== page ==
Once you’ve found the project ID, you can construct the URL for the file you’re trying to download. For example, if you’re trying to download the installation instructions as in the last example, using the project ID you found in step one, your cURL command would be:

curl > local_file_name

Substitute 3472737 with the project ID for the repo you’re trying to download and substitute with the file you’re trying to download. If you’re attempting to download a file from any branch other than master, make sure you update the ref value as well. You can also change local_file_name to the name you want the file to be after it’s downloaded.

If your repository is not public, you’ll have to include your GitLab token in the request as well.

One of the main benefits of this method is that if you need to back up files from different repositories, you can automate the process via Bash script or a similar process. If you need to access single files from GitLab as part of a larger project, you can use one of the many API clients, making this potentially much more efficient than downloading files manually through the browser.

The downsides to this method are that it does require you to have command line or programming experience, and it isn’t as straightforward.

Using Git Archive

In our previous article about archiving single files from GitHub, we mentioned that you can download a single file from a GitHub repository via SVN. Although this is a commonly requested feature in GitLab, it’s not currently possible.

However, there is a Git command called archive, which you can use similarly to the SVN method, and GitLab does currently support that command.

The git archive command requires you to specify multiple parameters:

  • --remote: The path to the git repository that contains the file you are trying to copy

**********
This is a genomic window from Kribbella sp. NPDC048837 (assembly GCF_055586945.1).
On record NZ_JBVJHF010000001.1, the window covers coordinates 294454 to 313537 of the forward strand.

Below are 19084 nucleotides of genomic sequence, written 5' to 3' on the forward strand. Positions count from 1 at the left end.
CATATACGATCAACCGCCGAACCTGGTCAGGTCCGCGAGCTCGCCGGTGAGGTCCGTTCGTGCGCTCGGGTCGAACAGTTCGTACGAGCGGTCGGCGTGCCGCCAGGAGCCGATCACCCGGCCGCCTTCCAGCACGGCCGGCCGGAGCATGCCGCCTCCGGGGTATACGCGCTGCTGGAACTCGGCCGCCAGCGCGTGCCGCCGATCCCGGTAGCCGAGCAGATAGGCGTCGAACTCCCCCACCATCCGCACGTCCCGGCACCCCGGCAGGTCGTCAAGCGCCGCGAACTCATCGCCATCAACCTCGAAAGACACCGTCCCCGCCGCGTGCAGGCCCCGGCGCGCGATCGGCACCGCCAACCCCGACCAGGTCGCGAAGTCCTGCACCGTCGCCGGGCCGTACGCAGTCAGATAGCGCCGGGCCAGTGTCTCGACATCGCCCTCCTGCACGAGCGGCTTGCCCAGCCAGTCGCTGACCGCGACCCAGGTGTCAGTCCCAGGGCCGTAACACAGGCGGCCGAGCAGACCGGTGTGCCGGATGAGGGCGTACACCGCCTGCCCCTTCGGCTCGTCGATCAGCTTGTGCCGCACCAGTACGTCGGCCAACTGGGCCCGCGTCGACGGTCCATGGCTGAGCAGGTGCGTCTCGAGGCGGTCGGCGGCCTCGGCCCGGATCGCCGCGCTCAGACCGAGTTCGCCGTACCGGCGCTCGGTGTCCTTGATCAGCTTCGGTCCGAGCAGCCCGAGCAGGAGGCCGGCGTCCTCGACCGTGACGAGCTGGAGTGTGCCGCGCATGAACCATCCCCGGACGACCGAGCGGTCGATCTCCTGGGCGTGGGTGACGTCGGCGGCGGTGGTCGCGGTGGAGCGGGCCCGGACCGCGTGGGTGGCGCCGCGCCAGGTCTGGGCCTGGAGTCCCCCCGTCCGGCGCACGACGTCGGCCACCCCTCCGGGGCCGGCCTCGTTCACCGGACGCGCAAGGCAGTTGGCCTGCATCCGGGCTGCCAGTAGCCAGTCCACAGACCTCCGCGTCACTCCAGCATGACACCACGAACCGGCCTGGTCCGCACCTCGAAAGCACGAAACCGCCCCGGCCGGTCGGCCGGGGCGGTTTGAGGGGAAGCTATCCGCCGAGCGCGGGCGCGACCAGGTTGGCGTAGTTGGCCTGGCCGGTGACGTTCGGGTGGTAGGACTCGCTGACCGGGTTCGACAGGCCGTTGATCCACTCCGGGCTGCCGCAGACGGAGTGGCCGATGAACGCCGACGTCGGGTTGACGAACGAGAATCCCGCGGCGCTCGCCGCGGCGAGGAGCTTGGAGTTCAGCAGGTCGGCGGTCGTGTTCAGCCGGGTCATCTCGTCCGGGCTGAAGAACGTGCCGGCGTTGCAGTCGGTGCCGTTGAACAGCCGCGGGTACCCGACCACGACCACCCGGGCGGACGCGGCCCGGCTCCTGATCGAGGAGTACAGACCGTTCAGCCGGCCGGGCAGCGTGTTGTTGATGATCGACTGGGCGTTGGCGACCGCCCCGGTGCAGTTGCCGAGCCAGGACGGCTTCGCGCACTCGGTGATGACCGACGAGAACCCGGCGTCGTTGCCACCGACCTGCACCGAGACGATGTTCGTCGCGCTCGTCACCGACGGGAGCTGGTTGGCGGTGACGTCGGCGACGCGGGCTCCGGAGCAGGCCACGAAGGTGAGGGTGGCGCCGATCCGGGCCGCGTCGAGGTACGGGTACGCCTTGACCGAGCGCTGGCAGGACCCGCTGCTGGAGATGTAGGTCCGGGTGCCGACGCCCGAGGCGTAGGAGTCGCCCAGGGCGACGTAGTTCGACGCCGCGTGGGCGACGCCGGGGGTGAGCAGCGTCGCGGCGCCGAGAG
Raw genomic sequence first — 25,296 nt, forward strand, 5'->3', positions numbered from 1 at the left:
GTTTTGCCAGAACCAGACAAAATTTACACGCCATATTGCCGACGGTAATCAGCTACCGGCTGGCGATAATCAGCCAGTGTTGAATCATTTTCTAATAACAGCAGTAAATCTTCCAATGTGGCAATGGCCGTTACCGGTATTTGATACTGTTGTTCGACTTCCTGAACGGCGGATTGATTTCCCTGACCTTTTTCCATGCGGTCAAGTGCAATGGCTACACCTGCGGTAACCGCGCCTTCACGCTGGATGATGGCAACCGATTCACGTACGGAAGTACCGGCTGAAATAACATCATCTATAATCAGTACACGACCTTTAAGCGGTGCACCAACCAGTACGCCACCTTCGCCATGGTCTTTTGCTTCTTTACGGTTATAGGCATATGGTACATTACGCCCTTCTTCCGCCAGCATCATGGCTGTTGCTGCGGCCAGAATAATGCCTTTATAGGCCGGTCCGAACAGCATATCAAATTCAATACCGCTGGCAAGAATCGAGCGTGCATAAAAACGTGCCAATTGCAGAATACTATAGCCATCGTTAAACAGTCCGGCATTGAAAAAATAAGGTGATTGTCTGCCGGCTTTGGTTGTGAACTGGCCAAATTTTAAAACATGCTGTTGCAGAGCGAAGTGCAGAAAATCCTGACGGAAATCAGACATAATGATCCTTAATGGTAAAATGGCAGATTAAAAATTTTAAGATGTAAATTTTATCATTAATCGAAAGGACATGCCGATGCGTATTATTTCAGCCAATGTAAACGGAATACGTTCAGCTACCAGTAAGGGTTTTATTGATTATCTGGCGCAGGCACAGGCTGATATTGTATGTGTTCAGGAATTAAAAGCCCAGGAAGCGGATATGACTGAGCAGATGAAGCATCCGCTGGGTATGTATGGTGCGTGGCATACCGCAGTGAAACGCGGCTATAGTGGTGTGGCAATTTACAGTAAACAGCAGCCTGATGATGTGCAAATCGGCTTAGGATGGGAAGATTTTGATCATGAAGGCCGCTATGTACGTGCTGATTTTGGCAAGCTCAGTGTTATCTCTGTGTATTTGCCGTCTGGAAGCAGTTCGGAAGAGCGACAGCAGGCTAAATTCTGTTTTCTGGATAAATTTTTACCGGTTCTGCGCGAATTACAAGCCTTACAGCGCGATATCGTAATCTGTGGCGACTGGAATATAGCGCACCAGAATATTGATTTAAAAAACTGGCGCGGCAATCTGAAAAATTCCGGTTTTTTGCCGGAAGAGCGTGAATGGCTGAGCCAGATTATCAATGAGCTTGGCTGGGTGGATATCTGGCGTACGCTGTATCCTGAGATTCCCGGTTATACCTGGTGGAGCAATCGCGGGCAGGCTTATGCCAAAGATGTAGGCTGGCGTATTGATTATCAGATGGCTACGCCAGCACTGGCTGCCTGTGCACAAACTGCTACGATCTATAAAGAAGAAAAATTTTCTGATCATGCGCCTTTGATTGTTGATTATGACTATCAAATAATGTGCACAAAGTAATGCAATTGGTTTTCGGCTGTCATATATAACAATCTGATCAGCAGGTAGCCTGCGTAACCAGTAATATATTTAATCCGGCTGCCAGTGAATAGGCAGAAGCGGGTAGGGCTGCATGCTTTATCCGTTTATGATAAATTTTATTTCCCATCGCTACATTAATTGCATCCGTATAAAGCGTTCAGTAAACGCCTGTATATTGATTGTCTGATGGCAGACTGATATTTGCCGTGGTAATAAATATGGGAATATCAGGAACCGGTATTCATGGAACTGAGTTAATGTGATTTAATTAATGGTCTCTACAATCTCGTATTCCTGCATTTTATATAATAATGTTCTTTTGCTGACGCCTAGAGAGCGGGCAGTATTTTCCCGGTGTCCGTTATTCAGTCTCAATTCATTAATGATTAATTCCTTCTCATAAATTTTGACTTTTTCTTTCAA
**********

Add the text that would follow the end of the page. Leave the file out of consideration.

• The name of the file that you want to copy (in our case,
  • -o FILENAME: The name you want the generated zip archive to have once the copy is complete.

After specifying all these parameters, the final command would look something like this:

git archive --remote=ssh:// HEAD -o

This will download the file that you’ve seen in the previous examples as in your current directory.

To get to a single file, you can chain a few more commands (unzip and clean up the downloaded zip file) into a one-line command that downloads, extracts, and cleans up the original zip to leave us with just the file you want to download.

The final command looks like this:

git archive --remote=ssh:// HEAD -o && unzip && rm

When running this yourself, you should substitute the path to your repository and file to ensure it runs properly.

Once again, this method is a bit more technical than downloading a file manually through the browser, as it assumes you have at least a basic familiarity with the command line and Git commands. But just like the cURL method, it can also be automated as part of Bash scripts or any other automation that supports Git, which can be useful.

Which Is Right for You?

Hopefully, you’ve found a solution here that works for you and your technical skills. If you’re comfortable with scripting and the command line, downloading a single file from a GitLab repository through their API can be very quick. If you’re more comfortable in a browser, using the native GitLab interface might be the best option for you.

If you need full repository backups instead of just single files or directories, check out Rewind and watch for our upcoming integrations with services like Gitlab.

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Keanan Koppenhaver
Keanan is the CTO at Alpha Particle where he helps publishers modernize their technology platforms.